Little Mix Was Shamed for Wearing Skimpy Outfits on X Factor and Here Is Why That's Completely Ridiculous

Little Mix should be enjoying their Glory Days, but sometimes the Internet just gets weird.

The girl group was treated to Twitter’s most irrational brand of take-down after their return to the U.K.’s X Factor on Sunday night, with critics deciding in the moment that the four twentysomethings onstage were dressed too provocatively all of a sudden.

“The nerves never go when you enter that studio, you literally get that dreaded feeling, like you’re a contestant again,” Jesy Nelson, whose career took off alongside Perrie Edwards, Leigh-Anne Pinnock and Jade Thirlwall on that very stage when they won X Factor in 2011 as an ad hoc group, said rather sweetly about their hotly anticipated performance of their new single, “Shout Out to My Ex.”

The ladies, the first-ever group to win on the show, at least were treated to a warm reception in person and many rave reviews on Twitter (the phrase “second coming of Christ” was invoked), but certain reactions to their costumes (yes, costumes, people—stylists are involved) were the height of hypocrisy, let alone entirely unfair.

In the name of feminism, it’s not particularly helpful to degrade another woman as going for “the prostitute look,” is it? Shouldn’t owning one’s sexuality be up to, well… one’s own?

First of all, the almighty Queen Adele aside, you’d be hard-pressed to find a female pop star who didn’t start taking more risks with her fashion once she came of age, be it legally or just emotionally—you’ve heard of Miley Cyrus before, right?

And the same goes for Beyoncé, Britney SpearsTaylor Swift , Ariana GrandeKaty PerryDemi Lovatoand Selena Gomez, not to mention about a thousand others, including the members of Fifth Harmony, another X Factor (U.S.) creation who’ve seen their level of success rise along with their ages.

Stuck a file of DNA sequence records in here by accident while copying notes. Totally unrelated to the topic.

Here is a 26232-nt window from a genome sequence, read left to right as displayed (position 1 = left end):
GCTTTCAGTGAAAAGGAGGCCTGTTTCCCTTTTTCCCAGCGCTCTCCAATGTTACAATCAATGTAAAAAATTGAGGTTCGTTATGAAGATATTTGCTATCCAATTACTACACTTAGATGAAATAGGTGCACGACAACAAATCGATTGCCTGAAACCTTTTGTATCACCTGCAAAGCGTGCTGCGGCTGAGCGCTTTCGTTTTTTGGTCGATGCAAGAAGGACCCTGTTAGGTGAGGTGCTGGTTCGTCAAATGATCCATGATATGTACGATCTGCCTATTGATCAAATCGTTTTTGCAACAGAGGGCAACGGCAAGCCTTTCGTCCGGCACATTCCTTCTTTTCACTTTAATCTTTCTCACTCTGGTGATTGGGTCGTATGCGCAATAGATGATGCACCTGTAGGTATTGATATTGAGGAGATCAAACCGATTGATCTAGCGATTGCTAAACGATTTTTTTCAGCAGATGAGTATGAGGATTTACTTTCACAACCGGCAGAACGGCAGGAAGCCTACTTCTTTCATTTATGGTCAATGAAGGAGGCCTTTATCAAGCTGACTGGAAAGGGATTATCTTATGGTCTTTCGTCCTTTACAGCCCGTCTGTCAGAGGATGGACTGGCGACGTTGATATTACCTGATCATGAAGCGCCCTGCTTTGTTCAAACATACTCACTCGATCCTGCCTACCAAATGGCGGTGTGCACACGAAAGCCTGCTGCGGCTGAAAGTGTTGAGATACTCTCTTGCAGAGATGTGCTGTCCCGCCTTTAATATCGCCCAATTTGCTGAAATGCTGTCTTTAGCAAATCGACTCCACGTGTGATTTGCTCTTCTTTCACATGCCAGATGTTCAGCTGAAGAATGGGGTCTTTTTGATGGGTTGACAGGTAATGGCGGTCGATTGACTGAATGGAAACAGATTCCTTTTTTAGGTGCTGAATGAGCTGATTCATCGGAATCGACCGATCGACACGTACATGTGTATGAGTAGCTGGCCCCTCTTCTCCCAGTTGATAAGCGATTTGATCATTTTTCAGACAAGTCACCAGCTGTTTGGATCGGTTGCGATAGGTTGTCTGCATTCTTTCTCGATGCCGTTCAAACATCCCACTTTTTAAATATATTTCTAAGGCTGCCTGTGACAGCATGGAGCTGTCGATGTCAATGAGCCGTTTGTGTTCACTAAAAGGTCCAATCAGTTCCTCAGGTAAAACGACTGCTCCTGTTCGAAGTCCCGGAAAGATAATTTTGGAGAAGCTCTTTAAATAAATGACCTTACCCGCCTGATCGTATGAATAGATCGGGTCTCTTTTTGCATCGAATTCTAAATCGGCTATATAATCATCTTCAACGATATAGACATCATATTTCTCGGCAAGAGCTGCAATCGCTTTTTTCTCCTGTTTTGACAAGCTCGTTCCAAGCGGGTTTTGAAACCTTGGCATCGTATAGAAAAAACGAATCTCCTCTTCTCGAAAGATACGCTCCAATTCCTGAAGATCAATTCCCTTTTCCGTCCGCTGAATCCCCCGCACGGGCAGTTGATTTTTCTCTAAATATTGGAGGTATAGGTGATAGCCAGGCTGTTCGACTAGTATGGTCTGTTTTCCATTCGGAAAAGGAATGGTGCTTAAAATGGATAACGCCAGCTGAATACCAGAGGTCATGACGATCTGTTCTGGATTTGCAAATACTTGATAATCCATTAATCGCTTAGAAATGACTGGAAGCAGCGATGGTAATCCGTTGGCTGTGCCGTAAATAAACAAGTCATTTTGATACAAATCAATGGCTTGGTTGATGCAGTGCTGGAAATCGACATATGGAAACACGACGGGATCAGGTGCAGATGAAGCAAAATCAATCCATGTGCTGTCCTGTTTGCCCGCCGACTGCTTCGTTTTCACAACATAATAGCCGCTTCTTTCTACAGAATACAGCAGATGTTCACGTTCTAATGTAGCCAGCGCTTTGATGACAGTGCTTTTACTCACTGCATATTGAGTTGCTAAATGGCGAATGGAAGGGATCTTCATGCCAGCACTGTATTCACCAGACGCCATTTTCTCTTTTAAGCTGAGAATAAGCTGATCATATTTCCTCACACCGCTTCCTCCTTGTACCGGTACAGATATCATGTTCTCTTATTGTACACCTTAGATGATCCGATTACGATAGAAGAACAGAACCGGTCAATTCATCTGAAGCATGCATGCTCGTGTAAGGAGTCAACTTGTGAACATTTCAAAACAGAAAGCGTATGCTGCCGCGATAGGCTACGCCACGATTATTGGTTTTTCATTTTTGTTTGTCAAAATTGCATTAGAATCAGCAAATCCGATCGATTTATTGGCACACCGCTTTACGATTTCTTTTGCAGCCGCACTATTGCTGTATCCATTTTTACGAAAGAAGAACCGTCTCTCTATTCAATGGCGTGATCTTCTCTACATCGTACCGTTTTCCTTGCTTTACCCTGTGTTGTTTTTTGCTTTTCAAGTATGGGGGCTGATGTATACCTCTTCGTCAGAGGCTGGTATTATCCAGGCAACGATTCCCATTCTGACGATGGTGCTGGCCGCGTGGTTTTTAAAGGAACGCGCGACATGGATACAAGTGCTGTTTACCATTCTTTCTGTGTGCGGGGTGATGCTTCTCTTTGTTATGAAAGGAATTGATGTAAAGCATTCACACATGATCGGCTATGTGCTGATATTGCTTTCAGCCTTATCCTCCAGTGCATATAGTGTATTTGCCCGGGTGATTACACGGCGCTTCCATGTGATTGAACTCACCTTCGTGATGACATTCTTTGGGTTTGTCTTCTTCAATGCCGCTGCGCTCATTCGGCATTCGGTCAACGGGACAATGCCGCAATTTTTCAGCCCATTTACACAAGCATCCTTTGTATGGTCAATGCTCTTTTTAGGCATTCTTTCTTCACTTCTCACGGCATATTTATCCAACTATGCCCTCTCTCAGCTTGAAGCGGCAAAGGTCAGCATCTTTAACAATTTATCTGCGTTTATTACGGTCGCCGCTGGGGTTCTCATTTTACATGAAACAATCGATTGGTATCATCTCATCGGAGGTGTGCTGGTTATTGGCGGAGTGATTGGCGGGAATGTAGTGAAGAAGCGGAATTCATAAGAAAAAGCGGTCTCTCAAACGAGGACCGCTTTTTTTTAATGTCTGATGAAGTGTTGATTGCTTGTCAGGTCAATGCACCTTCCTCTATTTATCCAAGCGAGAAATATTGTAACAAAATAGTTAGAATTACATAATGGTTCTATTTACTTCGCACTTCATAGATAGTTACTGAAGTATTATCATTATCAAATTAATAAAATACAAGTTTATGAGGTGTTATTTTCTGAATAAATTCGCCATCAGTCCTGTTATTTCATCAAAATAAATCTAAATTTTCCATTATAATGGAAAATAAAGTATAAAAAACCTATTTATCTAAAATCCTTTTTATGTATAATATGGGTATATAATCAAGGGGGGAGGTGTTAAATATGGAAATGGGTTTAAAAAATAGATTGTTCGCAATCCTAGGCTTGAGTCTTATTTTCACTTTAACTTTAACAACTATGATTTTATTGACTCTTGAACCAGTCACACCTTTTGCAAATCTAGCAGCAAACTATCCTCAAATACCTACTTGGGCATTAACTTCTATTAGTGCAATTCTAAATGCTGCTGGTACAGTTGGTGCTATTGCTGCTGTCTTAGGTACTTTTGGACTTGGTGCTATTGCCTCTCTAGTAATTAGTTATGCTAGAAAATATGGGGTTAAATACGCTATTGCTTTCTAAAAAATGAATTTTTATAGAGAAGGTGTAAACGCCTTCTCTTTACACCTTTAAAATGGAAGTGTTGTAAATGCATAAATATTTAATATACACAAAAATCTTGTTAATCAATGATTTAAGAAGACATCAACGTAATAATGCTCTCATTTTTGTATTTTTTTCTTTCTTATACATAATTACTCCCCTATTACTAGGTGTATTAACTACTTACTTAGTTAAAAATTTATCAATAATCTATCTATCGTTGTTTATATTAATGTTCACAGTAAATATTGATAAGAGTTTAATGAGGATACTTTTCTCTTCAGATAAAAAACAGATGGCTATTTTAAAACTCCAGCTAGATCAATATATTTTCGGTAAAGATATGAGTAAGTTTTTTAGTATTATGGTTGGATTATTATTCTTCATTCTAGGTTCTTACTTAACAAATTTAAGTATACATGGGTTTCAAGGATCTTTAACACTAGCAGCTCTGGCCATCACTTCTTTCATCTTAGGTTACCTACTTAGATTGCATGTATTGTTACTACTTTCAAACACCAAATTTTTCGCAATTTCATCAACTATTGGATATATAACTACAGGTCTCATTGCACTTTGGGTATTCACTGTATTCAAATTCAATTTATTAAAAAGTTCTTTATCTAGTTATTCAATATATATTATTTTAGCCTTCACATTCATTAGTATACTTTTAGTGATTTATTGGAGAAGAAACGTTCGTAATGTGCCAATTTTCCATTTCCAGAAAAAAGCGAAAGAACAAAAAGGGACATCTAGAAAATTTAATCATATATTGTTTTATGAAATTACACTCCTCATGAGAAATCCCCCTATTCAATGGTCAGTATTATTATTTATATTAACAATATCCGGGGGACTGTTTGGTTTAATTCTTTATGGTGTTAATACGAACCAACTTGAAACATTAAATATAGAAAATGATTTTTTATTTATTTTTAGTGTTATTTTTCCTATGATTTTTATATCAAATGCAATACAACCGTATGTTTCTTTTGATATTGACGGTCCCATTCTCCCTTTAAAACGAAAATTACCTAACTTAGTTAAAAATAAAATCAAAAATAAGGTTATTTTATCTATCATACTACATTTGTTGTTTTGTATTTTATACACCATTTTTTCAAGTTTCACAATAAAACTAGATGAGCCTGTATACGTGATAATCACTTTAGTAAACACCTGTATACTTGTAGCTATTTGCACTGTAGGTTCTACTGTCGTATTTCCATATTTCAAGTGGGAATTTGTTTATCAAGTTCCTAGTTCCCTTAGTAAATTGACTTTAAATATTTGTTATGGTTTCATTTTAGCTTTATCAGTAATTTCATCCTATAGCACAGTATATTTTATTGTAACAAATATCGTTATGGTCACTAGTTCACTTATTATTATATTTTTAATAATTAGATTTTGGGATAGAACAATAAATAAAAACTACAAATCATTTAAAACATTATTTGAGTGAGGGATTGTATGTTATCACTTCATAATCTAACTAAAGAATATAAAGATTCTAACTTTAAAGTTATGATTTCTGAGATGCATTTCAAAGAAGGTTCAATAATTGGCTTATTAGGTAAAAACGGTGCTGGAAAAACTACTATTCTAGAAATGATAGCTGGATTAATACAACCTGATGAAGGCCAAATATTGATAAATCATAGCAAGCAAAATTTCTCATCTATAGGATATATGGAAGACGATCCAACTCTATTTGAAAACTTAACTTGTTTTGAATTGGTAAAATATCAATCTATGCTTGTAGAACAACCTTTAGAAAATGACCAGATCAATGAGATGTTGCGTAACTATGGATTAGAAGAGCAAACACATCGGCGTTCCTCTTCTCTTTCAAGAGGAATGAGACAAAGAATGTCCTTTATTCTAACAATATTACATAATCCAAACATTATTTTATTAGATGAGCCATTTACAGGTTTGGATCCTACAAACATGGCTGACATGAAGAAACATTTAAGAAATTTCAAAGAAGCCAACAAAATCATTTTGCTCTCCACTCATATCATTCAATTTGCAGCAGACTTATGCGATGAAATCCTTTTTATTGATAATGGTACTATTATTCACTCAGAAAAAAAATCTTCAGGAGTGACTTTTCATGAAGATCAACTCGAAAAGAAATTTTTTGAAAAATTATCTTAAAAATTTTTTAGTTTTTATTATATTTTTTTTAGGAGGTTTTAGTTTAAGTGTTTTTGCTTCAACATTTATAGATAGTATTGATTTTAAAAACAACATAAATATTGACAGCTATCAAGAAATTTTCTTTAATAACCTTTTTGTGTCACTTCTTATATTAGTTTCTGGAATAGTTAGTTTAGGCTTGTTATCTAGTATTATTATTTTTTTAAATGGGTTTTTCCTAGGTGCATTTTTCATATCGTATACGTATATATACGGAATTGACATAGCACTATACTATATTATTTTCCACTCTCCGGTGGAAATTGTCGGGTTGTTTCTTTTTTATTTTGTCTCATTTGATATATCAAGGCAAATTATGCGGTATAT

Beyonce, Taylor Swift, Little Mix, X Factor

Syco / Thames / Dymond; Getty Images

What was so different about the outfits Little Mix—all of whom are either 23 or 25, BTW—wore on stage?

You could make the faint argument that X Factor is a “family show,” on in prime-time in the U.K., but these are the exact same sorts of outfits that you can expect the group to wear at their concerts, which young girls will attend with mom and/or dad in tow—and Little Mix will look exactly like any of the aforementioned artists in concert, all of whom are favorites among the tween set.

If such expressions of sexuality make some fans (or parents of fans) uncomfortable, then so be it, but likening Perrie, Jesy, Leigh-Anne and Jade to “strippers” or “prostitutes” is disgraceful.

Little Mix, X Factor, Perrie Edwards

Syco / Thames / Dymond

Aside from the everybody’s-doing-it argument, these four young artists may just simply be proud of their success, proud of their bodies, proud of all the hard work, patience and perseverance that got them this far (sure, they won a contest, but of all the contests, how many winners do you still remember, let alone listen to?) and damn proud of who they are as women and role models.